9. Mary 4 years ago

    Great post! u00a0I also often worry about the damaging effects of the “American Dream” as it is portrayed to developing nations. u00a0In Costa Rica most of the young people feel the same way as your new friend did, they want to get to America. u00a0All the while having no real knowledge of the realities there. It is so sad and honestly hard to watch!

  10. Justin 3 years ago

    Awesome pics!nnThe way I see it you and Miro are living the American Dream.u00a0 Your family – the way you want it.u00a0Could you live so freely and purposefully in America?u00a0 That is a question.nnI wonder.u00a0 Can one live the American Dream in America?u00a0 nnGreat thoughts Lainie.u00a0 It is a tough game trying to avoid the ad masses and the constant competition.u00a0 But you turn off your TV, phone and msn.com and surprisingly you find out a lot more about yourself.u00a0 Thanks for giving us something to strive for.n

  11. The Nomadic Family 3 years ago

    Hello! What a joy to come upon your site. Our family of five is traveling the world, slowly! Love your take on the American Dream. Makes so many thoughts come to mind…… Thank you. Gabi http://www.thenomadicfamily.comnu00a0

  12. Marty 3 years ago

    Lainie, I love the Statue of Lainie Liberty in NY harbornnMarty of Marty and lisa

  13. Nalliah Thayabharan 3 years ago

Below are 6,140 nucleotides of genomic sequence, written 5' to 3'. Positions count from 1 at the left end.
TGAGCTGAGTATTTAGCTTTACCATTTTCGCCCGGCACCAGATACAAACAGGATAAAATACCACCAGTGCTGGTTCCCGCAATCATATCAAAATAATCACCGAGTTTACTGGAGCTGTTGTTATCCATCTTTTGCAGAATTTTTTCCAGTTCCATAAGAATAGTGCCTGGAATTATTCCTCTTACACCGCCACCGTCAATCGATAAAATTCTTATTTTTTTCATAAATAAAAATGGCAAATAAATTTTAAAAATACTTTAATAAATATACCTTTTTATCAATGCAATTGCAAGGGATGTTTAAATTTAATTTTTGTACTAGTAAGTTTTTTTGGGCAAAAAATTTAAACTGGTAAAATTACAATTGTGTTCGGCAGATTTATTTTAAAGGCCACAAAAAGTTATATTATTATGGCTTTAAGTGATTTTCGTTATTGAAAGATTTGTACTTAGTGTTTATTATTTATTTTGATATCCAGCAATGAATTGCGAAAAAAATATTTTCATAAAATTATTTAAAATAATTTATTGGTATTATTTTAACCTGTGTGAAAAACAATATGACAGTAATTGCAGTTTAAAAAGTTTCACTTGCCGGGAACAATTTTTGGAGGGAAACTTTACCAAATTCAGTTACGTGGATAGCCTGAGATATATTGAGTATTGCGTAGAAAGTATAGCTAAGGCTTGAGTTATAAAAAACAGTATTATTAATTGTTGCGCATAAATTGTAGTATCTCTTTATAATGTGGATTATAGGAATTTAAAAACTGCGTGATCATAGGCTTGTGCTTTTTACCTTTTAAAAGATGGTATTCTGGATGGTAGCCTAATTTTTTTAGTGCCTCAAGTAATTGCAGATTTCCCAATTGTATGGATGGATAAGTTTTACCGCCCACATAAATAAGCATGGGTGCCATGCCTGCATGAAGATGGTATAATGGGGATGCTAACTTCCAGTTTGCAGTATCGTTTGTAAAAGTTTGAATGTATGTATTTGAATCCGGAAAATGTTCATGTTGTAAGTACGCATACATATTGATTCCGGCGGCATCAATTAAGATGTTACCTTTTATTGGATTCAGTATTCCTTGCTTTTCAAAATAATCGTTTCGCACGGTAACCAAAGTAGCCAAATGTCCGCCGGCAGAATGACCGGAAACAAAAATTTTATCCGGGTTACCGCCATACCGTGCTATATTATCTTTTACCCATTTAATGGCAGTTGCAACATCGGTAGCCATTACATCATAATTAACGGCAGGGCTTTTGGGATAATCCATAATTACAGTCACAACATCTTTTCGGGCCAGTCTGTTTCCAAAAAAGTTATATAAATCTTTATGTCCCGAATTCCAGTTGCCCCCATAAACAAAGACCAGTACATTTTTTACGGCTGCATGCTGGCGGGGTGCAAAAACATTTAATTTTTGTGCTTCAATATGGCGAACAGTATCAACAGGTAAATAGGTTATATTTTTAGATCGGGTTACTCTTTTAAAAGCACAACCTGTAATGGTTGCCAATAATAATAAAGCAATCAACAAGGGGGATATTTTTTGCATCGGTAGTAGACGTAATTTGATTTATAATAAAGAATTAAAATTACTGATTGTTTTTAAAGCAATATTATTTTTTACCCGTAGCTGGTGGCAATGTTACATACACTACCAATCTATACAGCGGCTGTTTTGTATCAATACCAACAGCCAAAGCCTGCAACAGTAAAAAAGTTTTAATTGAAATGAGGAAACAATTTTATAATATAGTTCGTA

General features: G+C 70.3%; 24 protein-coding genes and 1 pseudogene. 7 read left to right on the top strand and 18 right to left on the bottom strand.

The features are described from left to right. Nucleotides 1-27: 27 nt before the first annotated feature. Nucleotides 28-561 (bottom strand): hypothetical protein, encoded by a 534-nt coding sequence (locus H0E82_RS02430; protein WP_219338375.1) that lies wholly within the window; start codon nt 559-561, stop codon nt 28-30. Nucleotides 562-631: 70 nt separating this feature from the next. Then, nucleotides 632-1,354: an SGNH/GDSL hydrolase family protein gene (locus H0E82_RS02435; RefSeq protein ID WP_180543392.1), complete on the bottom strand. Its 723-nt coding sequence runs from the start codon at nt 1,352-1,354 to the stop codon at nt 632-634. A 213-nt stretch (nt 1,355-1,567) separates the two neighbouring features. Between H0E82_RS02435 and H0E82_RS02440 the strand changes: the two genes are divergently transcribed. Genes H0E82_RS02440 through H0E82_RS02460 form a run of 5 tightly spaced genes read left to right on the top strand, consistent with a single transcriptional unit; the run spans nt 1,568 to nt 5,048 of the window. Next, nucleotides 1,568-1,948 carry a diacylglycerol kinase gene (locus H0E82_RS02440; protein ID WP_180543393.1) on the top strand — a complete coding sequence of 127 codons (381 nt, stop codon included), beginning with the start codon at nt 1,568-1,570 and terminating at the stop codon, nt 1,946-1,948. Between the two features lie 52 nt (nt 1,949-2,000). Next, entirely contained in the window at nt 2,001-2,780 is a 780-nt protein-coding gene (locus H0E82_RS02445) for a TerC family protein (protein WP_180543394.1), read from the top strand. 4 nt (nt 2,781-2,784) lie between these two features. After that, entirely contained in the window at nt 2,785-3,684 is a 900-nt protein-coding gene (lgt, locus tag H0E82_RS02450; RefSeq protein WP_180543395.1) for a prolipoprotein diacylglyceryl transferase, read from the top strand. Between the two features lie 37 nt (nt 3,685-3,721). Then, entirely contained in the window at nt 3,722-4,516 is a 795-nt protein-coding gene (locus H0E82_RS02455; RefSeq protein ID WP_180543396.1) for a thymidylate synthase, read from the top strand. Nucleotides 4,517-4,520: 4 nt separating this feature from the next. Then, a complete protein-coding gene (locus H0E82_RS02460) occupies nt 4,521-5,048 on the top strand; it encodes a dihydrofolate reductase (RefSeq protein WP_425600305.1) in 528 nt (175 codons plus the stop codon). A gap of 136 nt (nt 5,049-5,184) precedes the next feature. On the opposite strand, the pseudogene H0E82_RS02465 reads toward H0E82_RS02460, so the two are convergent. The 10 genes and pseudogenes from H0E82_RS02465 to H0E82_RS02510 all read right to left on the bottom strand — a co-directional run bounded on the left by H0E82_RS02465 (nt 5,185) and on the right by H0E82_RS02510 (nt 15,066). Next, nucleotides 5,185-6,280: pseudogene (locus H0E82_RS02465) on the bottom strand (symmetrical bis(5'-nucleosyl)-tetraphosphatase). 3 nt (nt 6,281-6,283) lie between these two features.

u00a0″Foreclosure of American Dream By Wall Street” – End of an Empirenn- Nalliah ThayabharannnnWall Street is a confidence trick, a dazzling edifice built on paper promises, gambling, bets and rampant speculations. Wall Street doesnu2019t manufacture or produce anything. u00a0Wall Street , however attractive it may appear, is built on paper.u00a0nWall Street speculation caused a 70% increase in the price of wheat from June to December 2010 and severed food crisis in more than 35 countries. However, there was no significant change in the global food supply or in food demand. The total value of Wall Street speculative financial derivatives reached more than $600 trillion u2013 about 10 times global GDP. Wall street’s peculative derivatives are virtually untaxed and banks often avoid paying tax on profits from selling derivatives. Every consumer is paying more for commodities including food and fuel due to the excessive speculation by Wall Street.nModern day bank robbers are at Wall Street but they wear grey suits and not masks. Rampant speculators, propagandists and financiers of Wall Street are all given some unfair advantage over the average consumers and taxpayers and the cumulative effect of the people watching selfishness prevail over the public interest has been an undermining of the publicu2019s trust in the present US government. Thereu2019s no question that Wall Street is rigged against the average consumers and taxpayers. Wall Street has a lot more information. Wall Street jerry-rigged the system so that Wall Street always win. u00a0If u00a0Wall Street loses trillions, the US Treasury will bail the Wall Street out so it can go back and do it again.u00a0n50 trillion dollars in global wealth was erased between September 2007 and March 2009, including 7 trillion dollars in the US stock market, 6 trillion dollars in the US housing market, 8 trillion dollars in the US retirement and household wealth, 2 trillion dollars in the US individual retirement accounts, 2 trillion dollars in the US traditional defined benefit plans and 3 trillion dollars in the US nonpension assets. Greed, arrogance and incompetence created a massive meltdown, cost trillions, and still Wall Street comes out richer and more powerful.nThere are trillions dollars of new money taken again from Americans to make deals and hand out outrageous bonuses. And when these trillions run out, Wall Street will come back for more until the dollar becomes junk. The value of the US dollar declined very significantly during the last 70 years. u00a0The value of the US dollar in 1940 was worth 2,000% more than the value of the US dollar now.u00a0nMany big US manufacturers are outsourcing to Mexico and China to increase their profits, adding more unemployment in the USA. Manufacturing jobs in the USA declined 37% between 1998 and 2010. Since manufacturing industries has declined in the USA, the US competitiveness in the global marketplace has also declined.nRobust financial markets donu2019t imperil capitalism. u00a0In the early 1980u2032s Wall Street began to escape reasonable important regulations of the marketplace. The US government gradually adopted a u201ctoo big to failu201d policy for the Wall Street, saving lenders with failing businesses from losses. The demise of Glass Steagall act helped spawn the credit crisis by allowing the Wall Street to create u00a0financial instruments that allowed them to escape reasonable limits, including constraints on speculative borrowing and requirements for the disclosure of important facts. The extremely lucrative hedge funds and other risk management derivatives including credit default swaps don’t u00a0fund or invest in successful growing businesses. The credit default swap market was the single biggest cause of the crash 4 years ago. u00a0nWall Street’s suicidal capitalism built on rampant speculation eventually posed an untenable risk to the US economyu2014a risk that culminated in the trillions of dollarsu2019 worth of the US government bailouts and guarantees that the US government scrambled starting in late 2008. But in 2008 the US government was compelled to replace private risktakers at the Wall Street with government capital so that money and credit flows wouldnu2019t stop, precipitating a depression. As a result, these Wall Street became impervious to the vital market discipline that the threat of loss provides. Wall Street lenders of the financial markets continue to understand that the US government would protect them in the future if necessary. This implicit guarantee by the US government harms capitalism and economic growth.nThe top 6 US banks had assets of less than one fifth of US GDP in 1995. Now they have two third of US GDP. The financial crisis was created by the biggest US banks to consolidate power. The big banks became stronger as a result of the bailout by the US Treasury. The big banks are turning that increased economic clout into more political power. Wall Street has undue influence on the US government policies and this situation reflects a failure of democratic representation for the other 99 percent Americans.nOligarchy is the political power based on economic power. And itu2019s the rise of u00a0Wall Street in economic terms, that itu2019d turn into political power.Wall Street will u00a0then continue to feed that back into more deregulation, more opportunities to go out and take reckless risks and capture trillions of dollars.u00a0nWall Street only has the lobbyists. Today more than 42,000 Wall Street lobbyists manipulate USA’s 537 elected officials with huge campaign contributions that fund candidates who support their agenda. It no longer matters who’s the President of USA. u00a0u00a0nThe political and economical leadership of the US has chosed to cartel profits and transformed the US economy to serve the colluding and unlawful oligarchy. u00a0The political and economical leadership of the US is bailing out failed paradigms with trillions of dollars while committing social injustice to its people. The political and economical leadership of the US including the US Congress have now become Wall Street’s “Trojan Horses”. The US banks are borrowing money at near zero interest from the US government, then lending it back to the US government at even mere fractions higher interest than they are paying. The net interest margin made by the US banks by lending the money back to the US federal government in the first 6 months of 2011 is 210 billion dollars. u00a0nDue to u00a0the oligarchsu2019 rapacious looting and their purchase of a politically protected luxurious lifestyle, the people of the US are on the road to permanent serfdom under a police state. The democracy was not given to the people of the US on a platter. It is not theirs for all time, irrespective of their efforts. Either people of the US organize and they find political leadership to take this on or they are going to be in deep trouble.u00a0nThe failure of governance to address the current critical issues have already produced catastrophic consequences. Now we are experiencing a major global paradigm shift and it is still unfolding. Thirty-two US states including California, Illinois, Nevada, Arizona, Florida, New Jersey and Michigan are on the brink of insolvency as their tattered and fading economy is now more dire than ever. u00a0Inevitably in very near future the US government will order police or military to martial law which may lead to a second American revolution.nnu201cThere is no calamity greater than lavish desires, no greater guilt than discontentment and no greater disaster than greedu201du00a0n- Laoziu00a0n”Greedy desire is endless and therefore can never be satisfied”n- Buddha